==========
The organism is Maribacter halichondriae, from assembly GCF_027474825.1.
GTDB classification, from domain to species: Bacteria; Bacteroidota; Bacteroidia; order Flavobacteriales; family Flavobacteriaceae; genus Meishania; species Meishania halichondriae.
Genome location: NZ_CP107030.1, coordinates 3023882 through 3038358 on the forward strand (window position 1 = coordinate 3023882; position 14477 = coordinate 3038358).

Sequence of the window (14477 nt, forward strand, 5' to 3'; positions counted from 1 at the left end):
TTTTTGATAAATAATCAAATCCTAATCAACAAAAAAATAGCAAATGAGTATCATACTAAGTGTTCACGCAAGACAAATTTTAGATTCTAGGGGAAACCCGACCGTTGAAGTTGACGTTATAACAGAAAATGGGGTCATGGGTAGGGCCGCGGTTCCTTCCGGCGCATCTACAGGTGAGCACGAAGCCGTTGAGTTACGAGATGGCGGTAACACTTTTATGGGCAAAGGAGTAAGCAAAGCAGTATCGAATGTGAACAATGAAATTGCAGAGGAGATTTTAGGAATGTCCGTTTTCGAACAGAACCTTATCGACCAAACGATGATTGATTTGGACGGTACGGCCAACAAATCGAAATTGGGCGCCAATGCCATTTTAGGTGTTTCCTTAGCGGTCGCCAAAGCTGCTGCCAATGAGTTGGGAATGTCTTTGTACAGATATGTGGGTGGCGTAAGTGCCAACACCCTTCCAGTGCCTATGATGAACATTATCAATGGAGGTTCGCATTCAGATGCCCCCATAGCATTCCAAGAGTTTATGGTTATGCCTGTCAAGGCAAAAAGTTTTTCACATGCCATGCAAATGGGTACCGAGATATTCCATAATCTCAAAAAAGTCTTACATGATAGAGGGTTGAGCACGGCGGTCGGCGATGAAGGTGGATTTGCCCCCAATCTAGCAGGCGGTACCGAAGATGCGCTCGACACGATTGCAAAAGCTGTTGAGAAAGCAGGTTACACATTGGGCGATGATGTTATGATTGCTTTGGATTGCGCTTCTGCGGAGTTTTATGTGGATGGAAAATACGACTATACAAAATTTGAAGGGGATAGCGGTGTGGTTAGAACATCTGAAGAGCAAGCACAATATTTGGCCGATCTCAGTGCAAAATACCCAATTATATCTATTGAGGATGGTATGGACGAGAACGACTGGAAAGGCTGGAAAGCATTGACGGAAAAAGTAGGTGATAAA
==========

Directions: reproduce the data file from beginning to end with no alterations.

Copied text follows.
The organism is Maribacter halichondriae, from assembly GCF_027474825.1.
GTDB classification, from domain to species: Bacteria; Bacteroidota; Bacteroidia; order Flavobacteriales; family Flavobacteriaceae; genus Meishania; species Meishania halichondriae.
Genome location: NZ_CP107030.1, coordinates 3023882 through 3038358 on the forward strand (window position 1 = coordinate 3023882; position 14477 = coordinate 3038358).

Sequence of the window (14477 nt, forward strand, 5' to 3'; positions counted from 1 at the left end):
TTTTTGATAAATAATCAAATCCTAATCAACAAAAAAATAGCAAATGAGTATCATACTAAGTGTTCACGCAAGACAAATTTTAGATTCTAGGGGAAACCCGACCGTTGAAGTTGACGTTATAACAGAAAATGGGGTCATGGGTAGGGCCGCGGTTCCTTCCGGCGCATCTACAGGTGAGCACGAAGCCGTTGAGTTACGAGATGGCGGTAACACTTTTATGGGCAAAGGAGTAAGCAAAGCAGTATCGAATGTGAACAATGAAATTGCAGAGGAGATTTTAGGAATGTCCGTTTTCGAACAGAACCTTATCGACCAAACGATGATTGATTTGGACGGTACGGCCAACAAATCGAAATTGGGCGCCAATGCCATTTTAGGTGTTTCCTTAGCGGTCGCCAAAGCTGCTGCCAATGAGTTGGGAATGTCTTTGTACAGATATGTGGGTGGCGTAAGTGCCAACACCCTTCCAGTGCCTATGATGAACATTATCAATGGAGGTTCGCATTCAGATGCCCCCATAGCATTCCAAGAGTTTATGGTTATGCCTGTCAAGGCAAAAAGTTTTTCACATGCCATGCAAATGGGTACCGAGATATTCCATAATCTCAAAAAAGTCTTACATGATAGAGGGTTGAGCACGGCGGTCGGCGATGAAGGTGGATTTGCCCCCAATCTAGCAGGCGGTACCGAAGATGCGCTCGACACGATTGCAAAAGCTGTTGAGAAAGCAGGTTACACATTGGGCGATGATGTTATGATTGCTTTGGATTGCGCTTCTGCGGAGTTTTATGTGGATGGAAAATACGACTATACAAAATTTGAAGGGGATAGCGGTGTGGTTAGAACATCTGAAGAGCAAGCACAATATTTGGCCGATCTCAGTGCAAAATACCCAATTATATCTATTGAGGATGGTATGGACGAGAACGACTGGAAAGGCTGGAAAGCATTGACGGAAAAAGTAGGTGATAAA